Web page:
Troy Henriksen is an American plastician artist who originates from Norway. His optimistic style, close to the movement of Bad Painting, makes the public indulge in dreaming. His paintings and creations on Plexiglas reflect an imaginary world, fuelled by memories and expectations. His art swings between tangible realities and allegories. Tangible realities: cities, cars, prominent people such as Marilyn, Rimbaud, the Native American Sitting Bull, Ghandi, James Dean, etc. Allegories: hearts, or the same prominent people, who are symbols in their own way. They share a common trait: the bloom of colours that makes life so much more cheerful.
Troy notices that like every child he was pretty much attracted by colours. But he states relevantly that unlike his comrades, he can still remember this impression. Colour shows through his paintings and gives them all their deepness. His taste for painting dates back to his childhood when he was a sailor boy. To visions on the sea or on land. On board the fishing ships, with his senses stimulated, Troy admired the sky and the sun. Back on terra firma, he was used to seeing his fellow fishermen paint on ship’s hulls. Originating from a fishermen’s family, young Troy would inevitably become a fisherman, or... a painter. He has been a fisherman until he had got 28 years old, the age when stability overwhelmed adventure. After an ambiguous experience with drugs, Troy discovered life again, through... a yellow painting pot, laid down in his flat in Boston.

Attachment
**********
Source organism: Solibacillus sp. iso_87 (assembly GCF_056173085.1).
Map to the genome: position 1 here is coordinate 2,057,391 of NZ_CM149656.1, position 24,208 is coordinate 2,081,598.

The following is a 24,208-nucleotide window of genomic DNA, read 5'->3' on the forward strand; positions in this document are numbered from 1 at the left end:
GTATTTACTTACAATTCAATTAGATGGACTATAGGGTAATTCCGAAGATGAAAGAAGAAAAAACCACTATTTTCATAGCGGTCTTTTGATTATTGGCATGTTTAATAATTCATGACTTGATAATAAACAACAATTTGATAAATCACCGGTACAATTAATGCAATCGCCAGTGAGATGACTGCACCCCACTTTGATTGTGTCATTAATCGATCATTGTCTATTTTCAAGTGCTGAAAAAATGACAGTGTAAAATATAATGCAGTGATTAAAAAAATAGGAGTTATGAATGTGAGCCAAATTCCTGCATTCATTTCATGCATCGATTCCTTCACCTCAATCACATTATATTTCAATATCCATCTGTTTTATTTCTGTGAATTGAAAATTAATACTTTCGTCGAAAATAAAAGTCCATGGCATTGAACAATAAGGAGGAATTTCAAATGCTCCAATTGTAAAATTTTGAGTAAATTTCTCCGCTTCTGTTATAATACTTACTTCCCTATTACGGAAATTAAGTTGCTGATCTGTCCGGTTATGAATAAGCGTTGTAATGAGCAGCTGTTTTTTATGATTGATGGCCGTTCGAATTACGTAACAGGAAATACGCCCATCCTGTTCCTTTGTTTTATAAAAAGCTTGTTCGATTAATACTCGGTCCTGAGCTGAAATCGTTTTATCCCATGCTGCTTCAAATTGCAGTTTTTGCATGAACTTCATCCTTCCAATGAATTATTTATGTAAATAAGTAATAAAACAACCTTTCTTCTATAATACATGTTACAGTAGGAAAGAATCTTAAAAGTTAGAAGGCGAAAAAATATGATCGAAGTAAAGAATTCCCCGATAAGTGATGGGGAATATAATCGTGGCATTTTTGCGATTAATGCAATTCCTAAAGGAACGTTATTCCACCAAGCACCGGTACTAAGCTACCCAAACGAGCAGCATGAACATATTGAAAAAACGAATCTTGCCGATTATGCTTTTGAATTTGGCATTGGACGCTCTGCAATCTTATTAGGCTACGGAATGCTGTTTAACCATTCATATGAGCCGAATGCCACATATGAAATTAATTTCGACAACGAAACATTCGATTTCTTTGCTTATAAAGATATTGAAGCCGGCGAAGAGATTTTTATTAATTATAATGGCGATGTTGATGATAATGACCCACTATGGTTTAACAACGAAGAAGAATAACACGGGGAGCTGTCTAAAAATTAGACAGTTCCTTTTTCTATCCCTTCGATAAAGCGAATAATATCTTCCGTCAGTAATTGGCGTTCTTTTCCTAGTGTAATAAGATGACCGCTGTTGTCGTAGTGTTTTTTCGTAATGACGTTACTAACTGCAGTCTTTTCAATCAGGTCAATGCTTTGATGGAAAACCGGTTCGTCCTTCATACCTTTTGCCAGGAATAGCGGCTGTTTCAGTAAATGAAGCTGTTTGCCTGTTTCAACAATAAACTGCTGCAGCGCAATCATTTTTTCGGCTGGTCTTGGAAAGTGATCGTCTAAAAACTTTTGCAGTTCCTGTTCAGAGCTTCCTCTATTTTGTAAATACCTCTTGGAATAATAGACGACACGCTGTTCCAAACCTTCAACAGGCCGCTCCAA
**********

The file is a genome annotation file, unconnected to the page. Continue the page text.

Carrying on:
From this moment on, Troy got more and more interested in the history of painting: abstract impressionism, surrealism, Dadaism, impressionism, then the Beat Generation, German expressionists and the Bauhaus. Chicago, Los Angeles, New York punctuated Troy’s route. But Boston has always remained his hang-out. Troy discovered France there. Through a copy of Le Petit Prince, that his friend Helen Frankenthaler offered him, and through Rimbaud, whose photograph stroke him for they are look-alikes. These encounters, as accidental as didactic, urged Troy to leave the United States for Paris.
1998: Paris. Troy managed to hold France to happy surprises. The encounter with his future wife, Delphine Perlstein, and with his future gallerist, Eric Landau. And that is not it. His permanent presence at the Galerie W gave a boost to his career, for it enabled him to increase public awareness of his art. That is why Troy is a source of inspiration for other artists: Arthur H., the French musician, dedicated his album “Les Négresses Blanches” to him. Ten paintings by Troy were hung in the dressing room of the French humorist Gad Elmaleh in the Olympia during the two months of his show. Troy likes to claim he is a new man. A well-adjusted artist, in fact.
Respectfully Yours, Galerie W – Paris (France)
- Something For Luxembourg, Galerie Michel Miltgen – Luxembourg (Luxembourg)
- Troy Henriksen, Crédit Mutuel Arkéa – Brest (France)
- 10 Years Retrospective with Art Rock – Saint-Brieuc (France)
The Memphis Moonlight Happening, Galerie W – Paris (France)
- From The Other Side - Plexiglas Painting, Galerie W – Paris (France)
- New Man New Identity - L'exposition / Le Livre, Galerie W – Paris (France)